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ISSUE 120 VOL 1 PUBLISHED 9/22/2006

Old shoes find new glory

By Lauren Radomski
Variety Editor


Friday, September 22, 2006

Fashion trends may come and go, but for some Oles, Converse Chuck Taylor All-Stars last a lifetime. Distinguished by their white rubber soles, toe guards and “All-Star” patches, these classic athletic shoes have passed the test of time, gaining a loyal following over more than 70 years.

Also known as Chucks, Connies and Chuck Norrises, these canvas sneakers make more than just a fashion statement.

“They're shoes to make memories in,” said Sean Johnson '07, who associates his first pair, black high-tops, with a trip to Europe. “They're very personal.”

Senior Chloe Cotherman's fondness for Chucks dates back to childhood. “My first pair of sneakers was a pair of bright yellow high-tops,” she said, recalling the various colors her father purchased for her as a kid.

“I kind of like standard black and low-top,” she said, referring to her current pair.

One appeal of Chucks is their availability in a wide assortment of colors, patterns and fabrics, as well as the option between a high-top or low-top ankle. People seeking an even more unique look can customize a pair at the Converse website.

Katie Wisdom '10 is the owner of customized Chucks, which she received as a gift before leaving for college. Black and gold with a pink tongue and Wisdom's name embroidered along the heel, “They're my St. Olaf Converse,” she said.

Some styles of Chucks are harder to find than others, as Johnson found out over the summer. He took advantage of a trip to Germany to seek out a design that has been discontinued online.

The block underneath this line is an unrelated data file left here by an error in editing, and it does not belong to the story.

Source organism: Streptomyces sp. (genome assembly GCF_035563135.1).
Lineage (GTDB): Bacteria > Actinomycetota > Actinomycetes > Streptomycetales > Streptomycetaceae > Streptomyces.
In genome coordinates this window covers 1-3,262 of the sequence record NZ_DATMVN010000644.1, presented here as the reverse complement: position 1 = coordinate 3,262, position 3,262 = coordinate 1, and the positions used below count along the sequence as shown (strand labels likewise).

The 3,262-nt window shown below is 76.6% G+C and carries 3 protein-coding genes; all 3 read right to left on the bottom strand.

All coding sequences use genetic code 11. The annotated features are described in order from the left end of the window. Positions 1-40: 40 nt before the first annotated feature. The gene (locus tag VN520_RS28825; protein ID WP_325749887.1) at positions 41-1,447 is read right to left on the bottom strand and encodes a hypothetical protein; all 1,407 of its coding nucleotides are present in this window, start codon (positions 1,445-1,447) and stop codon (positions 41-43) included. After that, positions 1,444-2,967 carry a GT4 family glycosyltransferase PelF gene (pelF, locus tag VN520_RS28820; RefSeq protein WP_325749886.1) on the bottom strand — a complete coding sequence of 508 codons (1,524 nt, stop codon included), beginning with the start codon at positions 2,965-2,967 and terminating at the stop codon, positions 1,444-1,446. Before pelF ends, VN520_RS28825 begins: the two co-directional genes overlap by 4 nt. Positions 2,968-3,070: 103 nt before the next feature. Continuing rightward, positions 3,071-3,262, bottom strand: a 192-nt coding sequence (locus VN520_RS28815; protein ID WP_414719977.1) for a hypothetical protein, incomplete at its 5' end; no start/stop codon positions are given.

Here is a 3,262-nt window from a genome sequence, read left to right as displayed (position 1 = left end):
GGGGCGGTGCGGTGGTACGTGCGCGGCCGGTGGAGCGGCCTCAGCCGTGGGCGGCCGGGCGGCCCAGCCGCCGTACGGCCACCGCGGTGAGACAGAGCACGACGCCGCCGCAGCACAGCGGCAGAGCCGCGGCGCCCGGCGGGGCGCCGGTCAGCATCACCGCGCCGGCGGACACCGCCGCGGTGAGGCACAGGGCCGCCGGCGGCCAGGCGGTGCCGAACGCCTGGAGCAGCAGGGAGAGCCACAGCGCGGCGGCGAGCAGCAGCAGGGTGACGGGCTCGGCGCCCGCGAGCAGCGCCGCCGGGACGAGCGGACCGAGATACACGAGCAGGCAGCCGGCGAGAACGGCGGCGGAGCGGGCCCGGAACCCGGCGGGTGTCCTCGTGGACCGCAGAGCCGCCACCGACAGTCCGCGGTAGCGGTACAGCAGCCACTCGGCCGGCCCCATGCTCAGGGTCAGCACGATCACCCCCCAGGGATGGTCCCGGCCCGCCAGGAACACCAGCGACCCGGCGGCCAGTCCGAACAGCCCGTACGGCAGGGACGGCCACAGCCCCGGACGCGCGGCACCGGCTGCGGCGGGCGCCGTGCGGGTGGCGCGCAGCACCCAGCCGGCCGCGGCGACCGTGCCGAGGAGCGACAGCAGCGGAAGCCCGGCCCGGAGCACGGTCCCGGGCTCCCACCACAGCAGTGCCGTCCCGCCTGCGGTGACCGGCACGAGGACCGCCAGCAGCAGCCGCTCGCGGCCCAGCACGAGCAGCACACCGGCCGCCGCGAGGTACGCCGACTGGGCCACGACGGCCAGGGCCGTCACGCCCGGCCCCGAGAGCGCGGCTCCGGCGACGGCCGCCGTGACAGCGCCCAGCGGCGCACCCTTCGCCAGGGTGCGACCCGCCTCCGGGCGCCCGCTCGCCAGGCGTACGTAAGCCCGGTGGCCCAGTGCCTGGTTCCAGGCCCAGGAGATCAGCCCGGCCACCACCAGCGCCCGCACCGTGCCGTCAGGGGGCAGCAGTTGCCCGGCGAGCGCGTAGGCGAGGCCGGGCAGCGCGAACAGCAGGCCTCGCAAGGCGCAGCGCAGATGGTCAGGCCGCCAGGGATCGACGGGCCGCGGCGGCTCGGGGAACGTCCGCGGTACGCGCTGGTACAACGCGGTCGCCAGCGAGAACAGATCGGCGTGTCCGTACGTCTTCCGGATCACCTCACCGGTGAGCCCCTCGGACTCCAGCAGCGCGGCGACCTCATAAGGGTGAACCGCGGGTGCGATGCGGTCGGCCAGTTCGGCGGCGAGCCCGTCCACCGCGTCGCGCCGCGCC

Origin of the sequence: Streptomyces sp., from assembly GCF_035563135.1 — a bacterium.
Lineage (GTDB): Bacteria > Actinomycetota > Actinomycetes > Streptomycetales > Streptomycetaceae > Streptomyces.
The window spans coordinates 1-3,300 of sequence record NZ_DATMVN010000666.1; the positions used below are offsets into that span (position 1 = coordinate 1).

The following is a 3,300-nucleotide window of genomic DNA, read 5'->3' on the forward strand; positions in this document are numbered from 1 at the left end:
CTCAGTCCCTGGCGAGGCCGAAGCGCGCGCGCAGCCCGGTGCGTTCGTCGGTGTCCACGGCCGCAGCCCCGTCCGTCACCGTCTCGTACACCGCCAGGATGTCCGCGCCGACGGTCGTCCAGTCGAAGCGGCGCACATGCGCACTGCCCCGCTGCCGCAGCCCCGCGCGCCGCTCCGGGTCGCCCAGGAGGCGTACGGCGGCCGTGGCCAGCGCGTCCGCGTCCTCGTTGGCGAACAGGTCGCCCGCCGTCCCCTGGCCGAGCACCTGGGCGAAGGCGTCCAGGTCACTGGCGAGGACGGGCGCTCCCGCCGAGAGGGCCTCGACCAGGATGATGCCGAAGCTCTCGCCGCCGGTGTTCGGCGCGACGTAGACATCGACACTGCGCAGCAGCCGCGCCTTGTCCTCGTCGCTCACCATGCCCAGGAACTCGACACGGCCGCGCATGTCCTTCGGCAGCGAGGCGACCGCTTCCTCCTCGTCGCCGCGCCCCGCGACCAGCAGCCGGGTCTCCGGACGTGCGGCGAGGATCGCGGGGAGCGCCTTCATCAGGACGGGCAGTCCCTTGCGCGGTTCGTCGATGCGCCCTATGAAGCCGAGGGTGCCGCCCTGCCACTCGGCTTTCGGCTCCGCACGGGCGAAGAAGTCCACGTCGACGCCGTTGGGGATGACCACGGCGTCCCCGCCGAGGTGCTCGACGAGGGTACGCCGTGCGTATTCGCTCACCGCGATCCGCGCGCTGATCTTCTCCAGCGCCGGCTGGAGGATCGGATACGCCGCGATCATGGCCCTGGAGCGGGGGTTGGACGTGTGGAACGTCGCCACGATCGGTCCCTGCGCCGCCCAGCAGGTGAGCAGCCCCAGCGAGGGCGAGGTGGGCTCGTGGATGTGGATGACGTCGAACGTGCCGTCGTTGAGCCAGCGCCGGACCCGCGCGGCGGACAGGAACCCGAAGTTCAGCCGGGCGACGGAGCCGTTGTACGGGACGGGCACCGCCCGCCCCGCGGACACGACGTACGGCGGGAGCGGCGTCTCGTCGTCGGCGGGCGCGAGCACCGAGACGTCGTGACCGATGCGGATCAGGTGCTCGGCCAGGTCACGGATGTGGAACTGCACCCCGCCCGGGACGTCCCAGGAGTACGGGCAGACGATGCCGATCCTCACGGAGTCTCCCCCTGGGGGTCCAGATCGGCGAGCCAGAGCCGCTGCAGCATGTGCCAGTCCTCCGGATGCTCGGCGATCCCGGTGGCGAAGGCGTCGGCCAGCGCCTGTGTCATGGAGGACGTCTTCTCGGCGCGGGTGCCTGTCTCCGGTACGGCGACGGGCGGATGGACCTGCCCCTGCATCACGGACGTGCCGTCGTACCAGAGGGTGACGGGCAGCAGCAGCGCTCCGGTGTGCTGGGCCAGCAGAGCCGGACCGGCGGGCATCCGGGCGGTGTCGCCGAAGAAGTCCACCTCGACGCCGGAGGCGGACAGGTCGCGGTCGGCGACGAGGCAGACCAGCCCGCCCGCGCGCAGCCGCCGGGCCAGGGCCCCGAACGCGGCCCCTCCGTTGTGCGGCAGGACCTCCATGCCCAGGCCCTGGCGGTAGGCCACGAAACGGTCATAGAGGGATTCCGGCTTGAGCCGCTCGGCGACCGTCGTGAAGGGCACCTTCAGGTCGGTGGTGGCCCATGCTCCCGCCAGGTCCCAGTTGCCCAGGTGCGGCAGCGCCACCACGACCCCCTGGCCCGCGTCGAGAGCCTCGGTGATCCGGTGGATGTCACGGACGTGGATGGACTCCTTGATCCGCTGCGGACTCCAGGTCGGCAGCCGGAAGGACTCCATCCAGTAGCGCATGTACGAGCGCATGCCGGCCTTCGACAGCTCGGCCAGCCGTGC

“Most of my time in Berlin was spent finding these things,” he said of his leopard-print high-tops.

Chucks are also personalized by the wear and tear that occurs with use. In fact, some people, such as Sam Brown '10, prefer a well-used pair over brand new. “Usually they get pretty worn out,” he said. “But I like them worn out.”

The popularity of Chucks is not a new phenomenon. First produced in 1917, the All-Star style became well-known after basketball player Chuck Taylor began promoting the shoes at games in the early 1920s. Elvis, members of the Ramones and Kurt Cobain are just a few of the pop-culture icons who have sported these sneakers.

So is there anything wrong with these hallowed shoes? “Some people don't like them because they have low arch support,” Wisdom said.

According to Liz Norton '07, the owner of black low-tops, “They don't have a lot of cushion. That's a major drawback.”

For many people, however, the benefits of Chucks outweigh any shortcomings. As Johnson pointed out, Chucks are great concert-going shoes; the rubber toe guards protect your toes when stepped on. In addition, the shoes are washable, comfortable and good for all seasons.

“The high tops are good for winter because they keep my ankles warm,” said Wisdom.

The longevity and inter-generational appeal of these sneakers have made Chucks the best-selling athletic shoe in history, with 575 million pairs produced over the past 71 years. As Johnson put it, “They're like Oles: you go anywhere in the world and they're there.”

By far, the hardest part of owning Chucks is saying good-bye. “I've never had to throw a pair away,” said Johnson. “I don't know what that's going to be like.”





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